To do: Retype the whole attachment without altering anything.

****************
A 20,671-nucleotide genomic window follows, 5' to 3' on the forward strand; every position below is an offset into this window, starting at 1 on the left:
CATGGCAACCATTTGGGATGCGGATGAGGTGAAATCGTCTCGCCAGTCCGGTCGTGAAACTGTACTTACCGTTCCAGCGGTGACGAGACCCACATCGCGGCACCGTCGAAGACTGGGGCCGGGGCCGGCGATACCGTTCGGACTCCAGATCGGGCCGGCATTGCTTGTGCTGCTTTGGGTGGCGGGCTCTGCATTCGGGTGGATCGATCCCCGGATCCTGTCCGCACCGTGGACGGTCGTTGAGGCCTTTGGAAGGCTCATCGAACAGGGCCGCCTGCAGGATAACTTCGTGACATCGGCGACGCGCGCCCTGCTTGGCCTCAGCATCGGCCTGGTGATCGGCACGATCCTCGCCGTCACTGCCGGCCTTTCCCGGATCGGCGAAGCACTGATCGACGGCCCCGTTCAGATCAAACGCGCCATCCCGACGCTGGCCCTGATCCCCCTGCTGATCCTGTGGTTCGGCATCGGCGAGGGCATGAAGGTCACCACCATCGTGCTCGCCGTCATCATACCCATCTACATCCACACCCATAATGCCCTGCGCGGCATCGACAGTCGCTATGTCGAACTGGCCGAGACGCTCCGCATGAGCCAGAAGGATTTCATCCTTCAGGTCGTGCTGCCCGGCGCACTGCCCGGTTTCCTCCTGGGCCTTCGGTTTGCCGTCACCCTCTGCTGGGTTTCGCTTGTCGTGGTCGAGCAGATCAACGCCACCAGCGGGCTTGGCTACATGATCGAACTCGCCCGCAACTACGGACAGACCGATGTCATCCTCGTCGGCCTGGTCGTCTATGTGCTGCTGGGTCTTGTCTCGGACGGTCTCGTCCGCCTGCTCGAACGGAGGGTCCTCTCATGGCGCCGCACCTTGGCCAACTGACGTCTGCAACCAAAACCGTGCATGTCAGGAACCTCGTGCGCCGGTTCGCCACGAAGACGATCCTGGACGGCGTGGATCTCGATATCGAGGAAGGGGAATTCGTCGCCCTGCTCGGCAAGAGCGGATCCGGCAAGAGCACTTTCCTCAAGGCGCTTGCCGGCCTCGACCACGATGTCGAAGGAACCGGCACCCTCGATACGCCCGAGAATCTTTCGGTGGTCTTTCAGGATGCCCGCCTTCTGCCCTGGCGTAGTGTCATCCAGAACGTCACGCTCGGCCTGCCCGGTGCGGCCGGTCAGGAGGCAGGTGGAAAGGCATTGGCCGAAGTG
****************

A 20,671-nucleotide genomic window follows, 5' to 3' on the forward strand; every position below is an offset into this window, starting at 1 on the left:
CATGGCAACCATTTGGGATGCGGATGAGGTGAAATCGTCTCGCCAGTCCGGTCGTGAAACTGTACTTACCGTTCCAGCGGTGACGAGACCCACATCGCGGCACCGTCGAAGACTGGGGCCGGGGCCGGCGATACCGTTCGGACTCCAGATCGGGCCGGCATTGCTTGTGCTGCTTTGGGTGGCGGGCTCTGCATTCGGGTGGATCGATCCCCGGATCCTGTCCGCACCGTGGACGGTCGTTGAGGCCTTTGGAAGGCTCATCGAACAGGGCCGCCTGCAGGATAACTTCGTGACATCGGCGACGCGCGCCCTGCTTGGCCTCAGCATCGGCCTGGTGATCGGCACGATCCTCGCCGTCACTGCCGGCCTTTCCCGGATCGGCGAAGCACTGATCGACGGCCCCGTTCAGATCAAACGCGCCATCCCGACGCTGGCCCTGATCCCCCTGCTGATCCTGTGGTTCGGCATCGGCGAGGGCATGAAGGTCACCACCATCGTGCTCGCCGTCATCATACCCATCTACATCCACACCCATAATGCCCTGCGCGGCATCGACAGTCGCTATGTCGAACTGGCCGAGACGCTCCGCATGAGCCAGAAGGATTTCATCCTTCAGGTCGTGCTGCCCGGCGCACTGCCCGGTTTCCTCCTGGGCCTTCGGTTTGCCGTCACCCTCTGCTGGGTTTCGCTTGTCGTGGTCGAGCAGATCAACGCCACCAGCGGGCTTGGCTACATGATCGAACTCGCCCGCAACTACGGACAGACCGATGTCATCCTCGTCGGCCTGGTCGTCTATGTGCTGCTGGGTCTTGTCTCGGACGGTCTCGTCCGCCTGCTCGAACGGAGGGTCCTCTCATGGCGCCGCACCTTGGCCAACTGACGTCTGCAACCAAAACCGTGCATGTCAGGAACCTCGTGCGCCGGTTCGCCACGAAGACGATCCTGGACGGCGTGGATCTCGATATCGAGGAAGGGGAATTCGTCGCCCTGCTCGGCAAGAGCGGATCCGGCAAGAGCACTTTCCTCAAGGCGCTTGCCGGCCTCGACCACGATGTCGAAGGAACCGGCACCCTCGATACGCCCGAGAATCTTTCGGTGGTCTTTCAGGATGCCCGCCTTCTGCCCTGGCGTAGTGTCATCCAGAACGTCACGCTCGGCCTGCCCGGTGCGGCCGGTCAGGAGGCAGGTGGAAAGGCATTGGCCGAAGTG